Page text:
NTSB Identification: MIA04LA124.
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Accident occurred Wednesday, August 25, 2004 in Venice, FL
Probable Cause Approval Date: 12/20/2005
Aircraft: Cessna 550, registration: N792MA
Injuries: 3 Uninjured.

NTSB investigators may not have traveled in support of this investigation and used data provided by various sources to prepare this aircraft accident report.

The pilot and copilot stated that during the flight and approach to the airport several cells of thunderstorms were observed of which one was a few miles from the airport. There was light rain after the accident landing and about 30 minutes later heavy showers were observed. The pilot stated the final approach was well established with no major correction for speed or attitude, gear down and full flaps were selected. At last glance to the airspeed, there was an indication of 105 knots. While approaching the threshold, there was a sensation that a tailwind or a downdraft was occurring, at which time the sink rate dramatically increased and before any correction was possible the airplane had already touchdown about 30 feet short of the runway. The airplane traveled another 1,500 feet down the runway before coming to a stop. At the time, he believed the main tires had blown due to him still having directional control of the airplane during the landing roll on the runway. Following the accident landing, an exterior inspection of the accident airplane revealed the flaps had been damaged. The left and right main landing gear had punctured through the top of the wings and the belly of the airplane had been dragged while the nose landing gear stayed partially intact. A witness stated he saw the aircraft on final approach low and slow at an almost level flight attitude, no flare or very little flare. The airplane landed hard and solid. A loud noise and smoke followed as the airplane slid down the runway. The data retrieved from the DFDR indicated that the airplane was descending through an indicated altitude of 1,450 feet, on an indicated heading of 226 degree, and an indicated airspeed of 146 knots. The airplanes heading changed to 135 degree as the airplane descended through 225 feet, and the indicated airspeed read 95 knots. As the airplane descended, the indicated airspeed was between 95 to 90 knots for about 15 seconds. The last five seconds of the flight, the indicated airspeed decreased to 83 knots. The last recorded data on the DFDR read that the airplane was on an indicated heading of 137 degree, indicated airspeed of 83 knots, and recorded a vertical acceleration of 4 g. At the time of the accident the airplane had several interior items removed. The weight and balance calculation sheet for that flight was not submitted for the investigation by the operator of the airplane. The pilot stated the airplane had 3,600 pounds of fuel on board at time of departure. Reference to Cessna's Section IV-Performance Standard Charts for stall speeds for the model 550, with full flaps and landing gear extended, a non-banked stall speed at 12,000 pounds gross weight is 80 knots calibrated airspeed.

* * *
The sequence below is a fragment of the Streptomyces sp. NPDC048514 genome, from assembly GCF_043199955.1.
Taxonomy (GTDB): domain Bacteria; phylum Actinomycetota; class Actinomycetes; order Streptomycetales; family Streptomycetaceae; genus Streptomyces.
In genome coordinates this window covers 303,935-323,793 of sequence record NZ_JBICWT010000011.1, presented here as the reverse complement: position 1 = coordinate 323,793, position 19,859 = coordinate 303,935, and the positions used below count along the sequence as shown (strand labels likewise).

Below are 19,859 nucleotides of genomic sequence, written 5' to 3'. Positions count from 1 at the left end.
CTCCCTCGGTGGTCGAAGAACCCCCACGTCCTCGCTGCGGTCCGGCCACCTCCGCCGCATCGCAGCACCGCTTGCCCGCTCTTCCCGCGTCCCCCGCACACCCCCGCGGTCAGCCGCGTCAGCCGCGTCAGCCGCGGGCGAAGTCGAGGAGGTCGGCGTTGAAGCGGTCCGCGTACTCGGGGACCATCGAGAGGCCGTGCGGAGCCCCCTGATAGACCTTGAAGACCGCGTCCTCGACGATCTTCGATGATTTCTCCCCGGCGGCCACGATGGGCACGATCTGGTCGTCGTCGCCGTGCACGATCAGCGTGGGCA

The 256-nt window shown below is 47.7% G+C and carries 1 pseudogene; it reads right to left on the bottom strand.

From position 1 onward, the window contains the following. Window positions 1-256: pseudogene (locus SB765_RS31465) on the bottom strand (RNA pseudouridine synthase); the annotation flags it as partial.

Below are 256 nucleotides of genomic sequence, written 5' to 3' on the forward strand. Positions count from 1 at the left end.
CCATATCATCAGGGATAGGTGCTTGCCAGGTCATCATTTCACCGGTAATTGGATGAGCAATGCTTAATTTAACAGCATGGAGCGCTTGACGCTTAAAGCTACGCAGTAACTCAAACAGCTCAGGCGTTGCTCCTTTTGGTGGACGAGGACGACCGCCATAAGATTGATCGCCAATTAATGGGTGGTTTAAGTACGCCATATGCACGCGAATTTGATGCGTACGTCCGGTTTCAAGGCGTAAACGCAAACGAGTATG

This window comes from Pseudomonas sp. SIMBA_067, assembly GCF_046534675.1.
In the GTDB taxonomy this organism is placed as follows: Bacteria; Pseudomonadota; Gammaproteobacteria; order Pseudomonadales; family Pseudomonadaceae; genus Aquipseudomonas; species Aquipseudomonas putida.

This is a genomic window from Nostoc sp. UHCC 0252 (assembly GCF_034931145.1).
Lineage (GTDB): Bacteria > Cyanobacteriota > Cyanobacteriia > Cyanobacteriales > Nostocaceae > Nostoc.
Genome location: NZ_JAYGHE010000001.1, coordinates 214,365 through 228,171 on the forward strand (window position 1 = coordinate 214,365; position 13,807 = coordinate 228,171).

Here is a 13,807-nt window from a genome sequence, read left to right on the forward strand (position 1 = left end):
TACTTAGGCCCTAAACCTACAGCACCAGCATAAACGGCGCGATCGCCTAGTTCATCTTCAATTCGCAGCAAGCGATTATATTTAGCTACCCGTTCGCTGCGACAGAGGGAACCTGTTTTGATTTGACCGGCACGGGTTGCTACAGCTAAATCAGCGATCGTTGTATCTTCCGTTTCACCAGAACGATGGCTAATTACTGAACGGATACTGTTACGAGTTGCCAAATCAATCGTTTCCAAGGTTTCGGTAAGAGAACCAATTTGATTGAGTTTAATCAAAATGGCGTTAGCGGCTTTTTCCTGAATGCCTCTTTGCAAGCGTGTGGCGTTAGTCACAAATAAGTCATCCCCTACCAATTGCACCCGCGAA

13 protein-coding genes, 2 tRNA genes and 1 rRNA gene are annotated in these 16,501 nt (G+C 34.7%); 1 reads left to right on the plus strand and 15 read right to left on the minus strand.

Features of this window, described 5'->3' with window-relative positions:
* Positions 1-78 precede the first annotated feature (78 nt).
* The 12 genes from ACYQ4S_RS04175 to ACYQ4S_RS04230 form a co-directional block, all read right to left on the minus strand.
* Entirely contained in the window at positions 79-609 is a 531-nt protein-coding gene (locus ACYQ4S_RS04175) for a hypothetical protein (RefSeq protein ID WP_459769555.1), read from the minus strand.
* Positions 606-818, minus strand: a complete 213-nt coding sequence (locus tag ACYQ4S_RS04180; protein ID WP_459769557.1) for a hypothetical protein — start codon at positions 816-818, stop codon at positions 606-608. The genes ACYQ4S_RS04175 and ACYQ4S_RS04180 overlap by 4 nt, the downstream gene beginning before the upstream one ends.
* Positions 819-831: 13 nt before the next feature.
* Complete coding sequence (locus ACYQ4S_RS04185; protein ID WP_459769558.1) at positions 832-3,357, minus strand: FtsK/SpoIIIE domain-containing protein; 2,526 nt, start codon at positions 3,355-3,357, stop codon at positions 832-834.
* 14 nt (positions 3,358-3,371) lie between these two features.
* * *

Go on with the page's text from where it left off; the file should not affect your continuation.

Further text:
The National Transportation Safety Board determines the probable cause(s) of this accident to be:

The pilot's failure to maintain adequate airspeed which resulted in a stall and undershoot of the runway.

Full narrative available

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